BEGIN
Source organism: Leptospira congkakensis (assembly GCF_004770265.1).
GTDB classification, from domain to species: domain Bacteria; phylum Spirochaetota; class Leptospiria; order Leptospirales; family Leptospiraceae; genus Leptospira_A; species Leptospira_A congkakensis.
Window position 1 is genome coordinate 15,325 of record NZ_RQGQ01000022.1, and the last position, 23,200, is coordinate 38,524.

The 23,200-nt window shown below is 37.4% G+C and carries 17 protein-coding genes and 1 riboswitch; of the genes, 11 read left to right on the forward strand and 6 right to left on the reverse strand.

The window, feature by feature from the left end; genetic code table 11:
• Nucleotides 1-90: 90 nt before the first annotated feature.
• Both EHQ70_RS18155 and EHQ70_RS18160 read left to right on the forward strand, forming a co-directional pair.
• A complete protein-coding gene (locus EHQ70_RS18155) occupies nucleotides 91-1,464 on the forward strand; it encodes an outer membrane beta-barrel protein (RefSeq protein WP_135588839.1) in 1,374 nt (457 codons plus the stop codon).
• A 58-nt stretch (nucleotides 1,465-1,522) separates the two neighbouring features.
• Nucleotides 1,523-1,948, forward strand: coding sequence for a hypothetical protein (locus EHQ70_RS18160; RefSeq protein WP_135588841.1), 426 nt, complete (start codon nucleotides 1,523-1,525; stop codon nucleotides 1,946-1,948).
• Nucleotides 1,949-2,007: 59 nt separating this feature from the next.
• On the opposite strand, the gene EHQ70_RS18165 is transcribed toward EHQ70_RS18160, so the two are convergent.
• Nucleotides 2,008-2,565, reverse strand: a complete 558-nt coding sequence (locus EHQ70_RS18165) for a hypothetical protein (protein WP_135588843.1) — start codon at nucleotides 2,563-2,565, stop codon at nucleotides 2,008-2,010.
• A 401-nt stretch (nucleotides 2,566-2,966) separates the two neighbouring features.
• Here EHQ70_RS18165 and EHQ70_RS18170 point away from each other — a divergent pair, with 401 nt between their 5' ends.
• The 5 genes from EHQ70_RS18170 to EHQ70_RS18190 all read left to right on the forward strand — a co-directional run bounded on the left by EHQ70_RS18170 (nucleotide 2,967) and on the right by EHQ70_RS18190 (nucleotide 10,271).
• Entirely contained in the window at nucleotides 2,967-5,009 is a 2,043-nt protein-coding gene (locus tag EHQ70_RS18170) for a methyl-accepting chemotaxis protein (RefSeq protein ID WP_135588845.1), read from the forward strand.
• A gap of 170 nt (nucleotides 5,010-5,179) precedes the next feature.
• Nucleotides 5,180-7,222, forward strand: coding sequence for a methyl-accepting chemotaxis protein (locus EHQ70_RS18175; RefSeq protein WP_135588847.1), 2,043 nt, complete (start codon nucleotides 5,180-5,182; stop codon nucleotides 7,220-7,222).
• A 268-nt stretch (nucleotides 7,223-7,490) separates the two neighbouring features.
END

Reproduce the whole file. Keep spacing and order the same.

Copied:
Source organism: Leptospira congkakensis (assembly GCF_004770265.1).
GTDB classification, from domain to species: domain Bacteria; phylum Spirochaetota; class Leptospiria; order Leptospirales; family Leptospiraceae; genus Leptospira_A; species Leptospira_A congkakensis.
Window position 1 is genome coordinate 15,325 of record NZ_RQGQ01000022.1, and the last position, 23,200, is coordinate 38,524.

The 23,200-nt window shown below is 37.4% G+C and carries 17 protein-coding genes and 1 riboswitch; of the genes, 11 read left to right on the forward strand and 6 right to left on the reverse strand.

The window, feature by feature from the left end; genetic code table 11:
• Nucleotides 1-90: 90 nt before the first annotated feature.
• Both EHQ70_RS18155 and EHQ70_RS18160 read left to right on the forward strand, forming a co-directional pair.
• A complete protein-coding gene (locus EHQ70_RS18155) occupies nucleotides 91-1,464 on the forward strand; it encodes an outer membrane beta-barrel protein (RefSeq protein WP_135588839.1) in 1,374 nt (457 codons plus the stop codon).
• A 58-nt stretch (nucleotides 1,465-1,522) separates the two neighbouring features.
• Nucleotides 1,523-1,948, forward strand: coding sequence for a hypothetical protein (locus EHQ70_RS18160; RefSeq protein WP_135588841.1), 426 nt, complete (start codon nucleotides 1,523-1,525; stop codon nucleotides 1,946-1,948).
• Nucleotides 1,949-2,007: 59 nt separating this feature from the next.
• On the opposite strand, the gene EHQ70_RS18165 is transcribed toward EHQ70_RS18160, so the two are convergent.
• Nucleotides 2,008-2,565, reverse strand: a complete 558-nt coding sequence (locus EHQ70_RS18165) for a hypothetical protein (protein WP_135588843.1) — start codon at nucleotides 2,563-2,565, stop codon at nucleotides 2,008-2,010.
• A 401-nt stretch (nucleotides 2,566-2,966) separates the two neighbouring features.
• Here EHQ70_RS18165 and EHQ70_RS18170 point away from each other — a divergent pair, with 401 nt between their 5' ends.
• The 5 genes from EHQ70_RS18170 to EHQ70_RS18190 all read left to right on the forward strand — a co-directional run bounded on the left by EHQ70_RS18170 (nucleotide 2,967) and on the right by EHQ70_RS18190 (nucleotide 10,271).
• Entirely contained in the window at nucleotides 2,967-5,009 is a 2,043-nt protein-coding gene (locus tag EHQ70_RS18170) for a methyl-accepting chemotaxis protein (RefSeq protein ID WP_135588845.1), read from the forward strand.
• A gap of 170 nt (nucleotides 5,010-5,179) precedes the next feature.
• Nucleotides 5,180-7,222, forward strand: coding sequence for a methyl-accepting chemotaxis protein (locus EHQ70_RS18175; RefSeq protein WP_135588847.1), 2,043 nt, complete (start codon nucleotides 5,180-5,182; stop codon nucleotides 7,220-7,222).
• A 268-nt stretch (nucleotides 7,223-7,490) separates the two neighbouring features.